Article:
BarneyBarney says: Reading anything by Enid Blyton will expose a reader to good grammar, natural-sounding speech rhythms and economy of expression. If your brother wants to examine specific things, e.g. how a plot is constructed, The Six Bad Boys would be a good book to choose. Enid Blyton moves between three families as well as sketching in the backgrounds of several other children outside those families, skilfully weaving all their dramas into one narrative. She deals with tough situations and emotional events without becoming too sentimental. The Valley of Adventure would be perfect for studying the construction of an adventure story as it includes pathos, history and some interesting and unusual characters - as well as being a fast-paced, thrilling adventure full of memorable scenes. Look at the descriptions to see how atmosphere is created. Regarding non-fiction, your brother could read Enid Blyton's Nature Lover's Book or Enid Blyton's Animal Lover's Book to see how facts are presented with an air of discovery and excitement, often through children going exploring with an adult who introduces them to the wonders of the natural world. The personal touch helps bring things to life. When it comes to other authors, there are many who write with mastery and succeed in drawing the reader into another world. Has your brother tried Anthony Horowitz, Julia Golding or Sally Gardner? There are also classics like A Christmas Carol by Charles Dickens or Treasure Island by Robert Louis Stevenson.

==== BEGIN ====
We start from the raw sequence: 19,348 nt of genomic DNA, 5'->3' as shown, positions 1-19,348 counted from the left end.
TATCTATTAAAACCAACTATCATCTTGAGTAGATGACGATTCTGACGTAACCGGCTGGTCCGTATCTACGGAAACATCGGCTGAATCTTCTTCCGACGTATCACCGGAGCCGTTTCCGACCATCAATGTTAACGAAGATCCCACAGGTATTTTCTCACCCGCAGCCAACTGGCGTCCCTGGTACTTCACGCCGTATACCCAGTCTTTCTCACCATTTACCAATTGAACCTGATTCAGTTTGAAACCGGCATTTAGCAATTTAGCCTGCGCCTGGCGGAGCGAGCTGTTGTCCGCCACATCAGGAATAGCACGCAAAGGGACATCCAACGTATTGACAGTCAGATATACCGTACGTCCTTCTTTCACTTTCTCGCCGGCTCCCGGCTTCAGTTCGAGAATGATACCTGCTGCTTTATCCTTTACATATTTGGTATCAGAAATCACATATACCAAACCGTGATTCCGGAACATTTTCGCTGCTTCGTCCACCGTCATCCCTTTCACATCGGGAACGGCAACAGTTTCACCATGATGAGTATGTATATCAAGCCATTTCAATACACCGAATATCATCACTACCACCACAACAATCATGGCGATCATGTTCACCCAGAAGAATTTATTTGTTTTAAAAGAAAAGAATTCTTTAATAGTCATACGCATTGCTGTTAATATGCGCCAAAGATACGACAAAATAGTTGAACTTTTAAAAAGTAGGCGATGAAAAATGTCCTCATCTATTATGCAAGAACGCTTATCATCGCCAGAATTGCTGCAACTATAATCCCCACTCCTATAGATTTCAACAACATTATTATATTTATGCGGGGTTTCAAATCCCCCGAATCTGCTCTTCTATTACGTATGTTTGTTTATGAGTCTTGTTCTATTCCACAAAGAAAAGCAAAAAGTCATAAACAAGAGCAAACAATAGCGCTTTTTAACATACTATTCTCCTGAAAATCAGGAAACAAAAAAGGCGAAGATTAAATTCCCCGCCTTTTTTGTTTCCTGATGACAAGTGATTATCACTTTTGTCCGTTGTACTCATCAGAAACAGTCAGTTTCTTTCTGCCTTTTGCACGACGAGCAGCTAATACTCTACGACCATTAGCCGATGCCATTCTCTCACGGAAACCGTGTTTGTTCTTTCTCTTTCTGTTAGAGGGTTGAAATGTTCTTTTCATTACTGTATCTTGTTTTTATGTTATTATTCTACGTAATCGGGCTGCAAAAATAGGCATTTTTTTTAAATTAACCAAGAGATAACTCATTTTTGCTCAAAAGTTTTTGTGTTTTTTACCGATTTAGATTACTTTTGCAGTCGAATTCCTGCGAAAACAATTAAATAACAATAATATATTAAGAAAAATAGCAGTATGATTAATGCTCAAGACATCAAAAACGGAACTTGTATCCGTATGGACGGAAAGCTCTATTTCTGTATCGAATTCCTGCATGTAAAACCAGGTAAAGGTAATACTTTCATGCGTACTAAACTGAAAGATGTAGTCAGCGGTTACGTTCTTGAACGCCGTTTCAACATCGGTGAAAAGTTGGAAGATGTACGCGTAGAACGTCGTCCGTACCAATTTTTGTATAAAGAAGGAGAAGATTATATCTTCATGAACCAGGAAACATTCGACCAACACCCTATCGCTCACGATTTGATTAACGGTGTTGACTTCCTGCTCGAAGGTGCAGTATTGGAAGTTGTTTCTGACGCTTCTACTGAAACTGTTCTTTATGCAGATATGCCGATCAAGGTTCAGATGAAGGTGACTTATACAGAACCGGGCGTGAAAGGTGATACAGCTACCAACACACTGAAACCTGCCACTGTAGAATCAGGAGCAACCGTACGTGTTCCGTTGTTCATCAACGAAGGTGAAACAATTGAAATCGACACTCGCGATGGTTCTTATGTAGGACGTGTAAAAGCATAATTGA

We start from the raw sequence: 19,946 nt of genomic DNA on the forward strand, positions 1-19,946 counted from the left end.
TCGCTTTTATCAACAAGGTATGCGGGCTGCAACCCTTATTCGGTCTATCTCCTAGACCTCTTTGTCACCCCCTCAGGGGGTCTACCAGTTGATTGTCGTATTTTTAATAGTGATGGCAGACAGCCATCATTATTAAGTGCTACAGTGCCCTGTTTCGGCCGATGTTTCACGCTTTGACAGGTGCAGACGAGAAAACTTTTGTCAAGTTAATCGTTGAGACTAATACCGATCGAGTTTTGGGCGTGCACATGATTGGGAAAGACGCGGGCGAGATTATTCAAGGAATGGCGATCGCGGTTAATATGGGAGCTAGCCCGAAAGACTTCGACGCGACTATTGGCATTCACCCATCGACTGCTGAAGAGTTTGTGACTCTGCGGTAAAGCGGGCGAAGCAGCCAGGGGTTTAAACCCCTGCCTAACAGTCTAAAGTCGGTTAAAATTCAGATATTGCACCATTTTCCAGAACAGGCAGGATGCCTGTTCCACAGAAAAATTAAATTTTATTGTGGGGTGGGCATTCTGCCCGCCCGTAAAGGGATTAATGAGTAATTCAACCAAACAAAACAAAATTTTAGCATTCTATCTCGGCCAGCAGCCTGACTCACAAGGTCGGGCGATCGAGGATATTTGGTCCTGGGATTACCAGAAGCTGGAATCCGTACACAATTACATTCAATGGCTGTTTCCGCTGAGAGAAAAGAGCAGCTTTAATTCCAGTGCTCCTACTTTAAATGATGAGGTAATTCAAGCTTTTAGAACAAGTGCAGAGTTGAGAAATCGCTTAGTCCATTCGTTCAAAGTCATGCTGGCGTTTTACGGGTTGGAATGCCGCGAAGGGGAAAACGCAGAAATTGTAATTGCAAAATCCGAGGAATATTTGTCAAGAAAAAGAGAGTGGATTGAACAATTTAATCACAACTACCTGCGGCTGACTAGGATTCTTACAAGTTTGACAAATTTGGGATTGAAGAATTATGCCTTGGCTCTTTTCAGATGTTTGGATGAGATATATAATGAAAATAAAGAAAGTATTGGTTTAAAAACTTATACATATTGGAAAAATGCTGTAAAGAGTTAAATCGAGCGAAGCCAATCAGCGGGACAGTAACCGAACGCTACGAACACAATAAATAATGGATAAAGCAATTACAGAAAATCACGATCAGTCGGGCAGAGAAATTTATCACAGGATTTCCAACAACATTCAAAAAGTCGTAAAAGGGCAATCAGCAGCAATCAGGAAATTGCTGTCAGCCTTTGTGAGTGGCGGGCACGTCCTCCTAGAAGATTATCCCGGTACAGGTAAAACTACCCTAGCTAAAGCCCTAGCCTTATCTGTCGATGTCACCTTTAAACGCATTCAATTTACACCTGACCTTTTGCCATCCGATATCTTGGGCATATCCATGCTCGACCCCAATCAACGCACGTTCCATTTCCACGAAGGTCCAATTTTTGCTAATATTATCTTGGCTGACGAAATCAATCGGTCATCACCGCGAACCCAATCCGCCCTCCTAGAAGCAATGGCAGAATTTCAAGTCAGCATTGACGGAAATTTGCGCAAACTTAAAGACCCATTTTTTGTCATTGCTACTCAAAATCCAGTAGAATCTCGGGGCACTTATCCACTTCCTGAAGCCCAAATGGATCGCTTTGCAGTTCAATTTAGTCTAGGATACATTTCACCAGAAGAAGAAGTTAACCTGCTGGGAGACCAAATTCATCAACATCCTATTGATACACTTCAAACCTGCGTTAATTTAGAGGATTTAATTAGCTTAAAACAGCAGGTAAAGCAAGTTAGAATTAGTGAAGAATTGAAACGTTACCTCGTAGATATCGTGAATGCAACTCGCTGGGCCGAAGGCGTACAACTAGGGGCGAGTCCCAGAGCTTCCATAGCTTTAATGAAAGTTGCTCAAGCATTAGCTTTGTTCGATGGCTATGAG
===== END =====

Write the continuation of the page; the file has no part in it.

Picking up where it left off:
Posted by E.S.Black on November 1, 2017
I have little cousins about 2 to 8 years old. Please suggest stories for them.